It's MUGGY tonight in SoCal.
Very unusual for SoCal.
If I didn't know better, I'd swear I was in corn growing country back
in the Midwest.
Another couple of days of this and you will be able to hear the corn
growing if you're in North Central Illinois driving from Chicago to St
From what I hear, this is going to be a good corn year.
Hope it is a good year for corn, but they don't grow corn here in
I'll take the low humidity typical most of the year here in SoCal.
My cousin, a grain farmer in North Central IN, isn't complaining,
especially when he just missed those tornados that hit his neighbors.
Couple of weeks ago, they got 5+" of rain overnight at the Ag station
in Wooster, OH (50 miles South of Cleveland, 30 miles west of the
Football Hall of Fame in Canton).
It was within 1" of what SoCal got for the whole year this year which
was about 6+".
Normal year is about 12"-14".
It's raining here in Carlsbad, CA. If it keeps up at this rate for a
few more days, we might have a measurable amount.
[as he moves stage left into the paper mache sunset whilst singing
"raindrips keep falling on my <censored>"]
Not out of the ordinary the last 15 years or so to go from May 24 to
labour day with less than 2 inches of rain here in central Ontario.
"if the lawn is green in August, its not grass" - this year it's been
raining at least weekly - the lawn grows 3 or 4 inches a week, and
lots of fields are under water. Toronto Airport got over 5 inches of
rain in 2 hours - more than Hurricane Hazel dumped in total back in
1954. A couple weeks back the "holland marsh" vegetable growing area
flooded - some areas under 10 feet of water.
I went through four hours of aggravation and consider myself lucky
compared to many.
- After a hospital appointment, waited 40 minutes for it to let up
enough to dash for the subway.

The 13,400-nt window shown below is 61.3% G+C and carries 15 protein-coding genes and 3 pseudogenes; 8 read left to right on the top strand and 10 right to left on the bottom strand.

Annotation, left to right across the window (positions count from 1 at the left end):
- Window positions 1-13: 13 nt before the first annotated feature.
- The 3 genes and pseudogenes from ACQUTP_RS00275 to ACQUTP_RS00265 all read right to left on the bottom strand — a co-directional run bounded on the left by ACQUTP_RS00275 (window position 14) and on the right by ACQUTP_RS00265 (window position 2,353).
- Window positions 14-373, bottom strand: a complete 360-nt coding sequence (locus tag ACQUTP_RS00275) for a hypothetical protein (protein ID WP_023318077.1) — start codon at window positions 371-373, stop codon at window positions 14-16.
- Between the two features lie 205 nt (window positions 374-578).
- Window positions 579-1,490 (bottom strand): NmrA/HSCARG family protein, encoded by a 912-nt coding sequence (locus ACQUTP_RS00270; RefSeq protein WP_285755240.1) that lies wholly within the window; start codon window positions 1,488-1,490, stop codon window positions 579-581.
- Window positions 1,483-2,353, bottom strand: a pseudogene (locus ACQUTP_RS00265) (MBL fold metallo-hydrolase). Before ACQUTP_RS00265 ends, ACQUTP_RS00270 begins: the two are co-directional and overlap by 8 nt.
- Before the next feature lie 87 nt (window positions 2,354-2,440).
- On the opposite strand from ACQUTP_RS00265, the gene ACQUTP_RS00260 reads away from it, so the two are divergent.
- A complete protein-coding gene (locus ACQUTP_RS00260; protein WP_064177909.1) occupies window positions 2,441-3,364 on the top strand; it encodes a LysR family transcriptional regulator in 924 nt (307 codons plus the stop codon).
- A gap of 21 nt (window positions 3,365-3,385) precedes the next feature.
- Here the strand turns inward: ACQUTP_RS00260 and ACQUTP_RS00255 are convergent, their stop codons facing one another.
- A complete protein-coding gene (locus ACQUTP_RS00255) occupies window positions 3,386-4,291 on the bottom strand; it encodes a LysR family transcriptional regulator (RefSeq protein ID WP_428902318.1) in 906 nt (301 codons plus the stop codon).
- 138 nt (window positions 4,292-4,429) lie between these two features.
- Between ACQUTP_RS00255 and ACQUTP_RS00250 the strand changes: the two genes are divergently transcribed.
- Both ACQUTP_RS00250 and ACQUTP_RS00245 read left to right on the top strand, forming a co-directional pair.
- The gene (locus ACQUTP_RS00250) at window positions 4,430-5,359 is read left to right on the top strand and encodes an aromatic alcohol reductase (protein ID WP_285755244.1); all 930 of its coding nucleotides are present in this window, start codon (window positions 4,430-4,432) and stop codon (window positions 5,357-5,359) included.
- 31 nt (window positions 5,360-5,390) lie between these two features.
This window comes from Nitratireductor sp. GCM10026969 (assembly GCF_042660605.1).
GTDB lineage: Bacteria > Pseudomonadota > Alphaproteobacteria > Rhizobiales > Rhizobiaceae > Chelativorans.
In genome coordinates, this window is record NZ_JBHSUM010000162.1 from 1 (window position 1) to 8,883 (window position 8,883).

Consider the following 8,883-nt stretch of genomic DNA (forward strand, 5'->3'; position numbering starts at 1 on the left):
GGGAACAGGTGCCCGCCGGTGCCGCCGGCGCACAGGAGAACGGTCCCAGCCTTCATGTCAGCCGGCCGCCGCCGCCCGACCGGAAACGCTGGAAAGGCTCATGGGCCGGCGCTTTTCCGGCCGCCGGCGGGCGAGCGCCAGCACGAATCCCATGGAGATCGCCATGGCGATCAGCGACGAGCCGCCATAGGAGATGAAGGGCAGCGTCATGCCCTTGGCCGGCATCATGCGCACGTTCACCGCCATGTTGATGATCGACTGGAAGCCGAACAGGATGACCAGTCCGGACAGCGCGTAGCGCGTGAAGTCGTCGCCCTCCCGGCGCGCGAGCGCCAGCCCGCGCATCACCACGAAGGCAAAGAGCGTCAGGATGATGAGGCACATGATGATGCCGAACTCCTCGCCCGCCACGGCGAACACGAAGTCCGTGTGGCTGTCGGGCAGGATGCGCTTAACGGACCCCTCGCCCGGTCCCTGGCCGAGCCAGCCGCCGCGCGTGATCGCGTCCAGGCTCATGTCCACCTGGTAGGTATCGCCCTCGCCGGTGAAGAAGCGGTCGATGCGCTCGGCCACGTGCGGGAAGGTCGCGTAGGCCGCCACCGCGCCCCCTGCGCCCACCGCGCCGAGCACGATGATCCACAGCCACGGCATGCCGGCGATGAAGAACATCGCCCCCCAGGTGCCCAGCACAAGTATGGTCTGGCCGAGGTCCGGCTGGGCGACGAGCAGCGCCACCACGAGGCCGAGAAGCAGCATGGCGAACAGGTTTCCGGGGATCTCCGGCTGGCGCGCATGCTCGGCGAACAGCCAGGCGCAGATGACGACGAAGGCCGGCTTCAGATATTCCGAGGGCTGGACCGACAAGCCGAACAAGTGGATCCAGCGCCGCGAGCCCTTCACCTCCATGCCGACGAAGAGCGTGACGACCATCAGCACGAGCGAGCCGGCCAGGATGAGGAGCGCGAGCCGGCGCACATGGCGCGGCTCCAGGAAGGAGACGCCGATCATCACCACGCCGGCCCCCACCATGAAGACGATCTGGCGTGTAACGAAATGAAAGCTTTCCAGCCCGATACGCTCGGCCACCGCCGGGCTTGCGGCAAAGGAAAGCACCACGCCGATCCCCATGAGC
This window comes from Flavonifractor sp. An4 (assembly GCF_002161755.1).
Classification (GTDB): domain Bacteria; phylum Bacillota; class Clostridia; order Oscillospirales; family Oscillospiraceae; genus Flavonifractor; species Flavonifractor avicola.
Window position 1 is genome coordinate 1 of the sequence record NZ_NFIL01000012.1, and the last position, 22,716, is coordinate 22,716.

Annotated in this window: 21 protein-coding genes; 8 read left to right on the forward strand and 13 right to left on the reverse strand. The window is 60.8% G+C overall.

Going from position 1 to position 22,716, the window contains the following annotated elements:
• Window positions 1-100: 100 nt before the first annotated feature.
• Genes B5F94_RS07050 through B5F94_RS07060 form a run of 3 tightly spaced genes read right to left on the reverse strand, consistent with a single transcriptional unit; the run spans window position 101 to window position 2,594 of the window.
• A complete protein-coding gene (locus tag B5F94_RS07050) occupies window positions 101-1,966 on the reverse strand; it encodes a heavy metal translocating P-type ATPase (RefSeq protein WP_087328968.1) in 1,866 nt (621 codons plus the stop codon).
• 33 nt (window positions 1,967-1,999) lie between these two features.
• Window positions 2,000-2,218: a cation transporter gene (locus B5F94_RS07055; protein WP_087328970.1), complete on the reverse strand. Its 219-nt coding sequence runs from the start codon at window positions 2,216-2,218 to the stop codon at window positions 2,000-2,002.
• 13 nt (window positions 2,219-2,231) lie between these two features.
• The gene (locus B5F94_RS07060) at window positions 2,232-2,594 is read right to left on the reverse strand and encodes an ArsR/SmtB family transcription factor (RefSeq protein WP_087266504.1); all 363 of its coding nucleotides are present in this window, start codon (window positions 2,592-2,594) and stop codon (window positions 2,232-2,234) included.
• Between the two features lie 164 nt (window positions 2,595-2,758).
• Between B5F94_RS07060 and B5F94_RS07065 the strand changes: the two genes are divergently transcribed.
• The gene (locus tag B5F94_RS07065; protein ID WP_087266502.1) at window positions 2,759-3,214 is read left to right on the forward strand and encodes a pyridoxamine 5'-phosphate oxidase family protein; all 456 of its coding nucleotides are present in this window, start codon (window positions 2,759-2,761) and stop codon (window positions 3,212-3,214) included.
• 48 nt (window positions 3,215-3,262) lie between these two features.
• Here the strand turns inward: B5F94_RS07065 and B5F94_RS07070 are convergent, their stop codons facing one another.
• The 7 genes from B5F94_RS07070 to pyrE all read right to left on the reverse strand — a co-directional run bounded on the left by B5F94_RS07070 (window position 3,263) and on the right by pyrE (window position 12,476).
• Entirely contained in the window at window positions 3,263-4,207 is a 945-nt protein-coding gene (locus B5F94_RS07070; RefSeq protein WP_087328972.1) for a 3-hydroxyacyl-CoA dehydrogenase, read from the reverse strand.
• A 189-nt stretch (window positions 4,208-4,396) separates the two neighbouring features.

- Waited 45 minutes for the subway only to have it cancelled system
- Wandered around for an hour in a mall while waiting for Wheeltrans.
- Then they told me they couldn't get me a ride.
- Got soaked again going back to the hospital looking for a ride.
- Got lucky, a friend saw me sitting by the side of the road and gave
me a ride home.
All it cost me was four hours and a soaking. Power was on and
elevators were working when I got home and that's it. I was lucky
compared to thousands of others.
Somehow I feel deprived. I have never even seen a subway except on
TV. The last (and only) time I have ridden in a taxi was in Osaka
1981. There is only one elevator in town--in the courthouse. It has
On 7/12/2013 10:08 AM, email@example.com wrote:
I believe the advantages of a rural area far out weigh the
disadvantages, In fact right now I can think of no disadvantages. I
live about 20 miles from Raleigh NC. The only time we go downtown, is
when there is no alternative.
That's a disadvantage right there. The disadvantages I was mainly
thinking of were medical and health related. Hospitals, the support of
emergency response teams, etcetera.
How many people are in your town? Where will help come from if you
experience a tornado or a flood? I'm guessing that much of it will
come from 20 miles away. That takes time.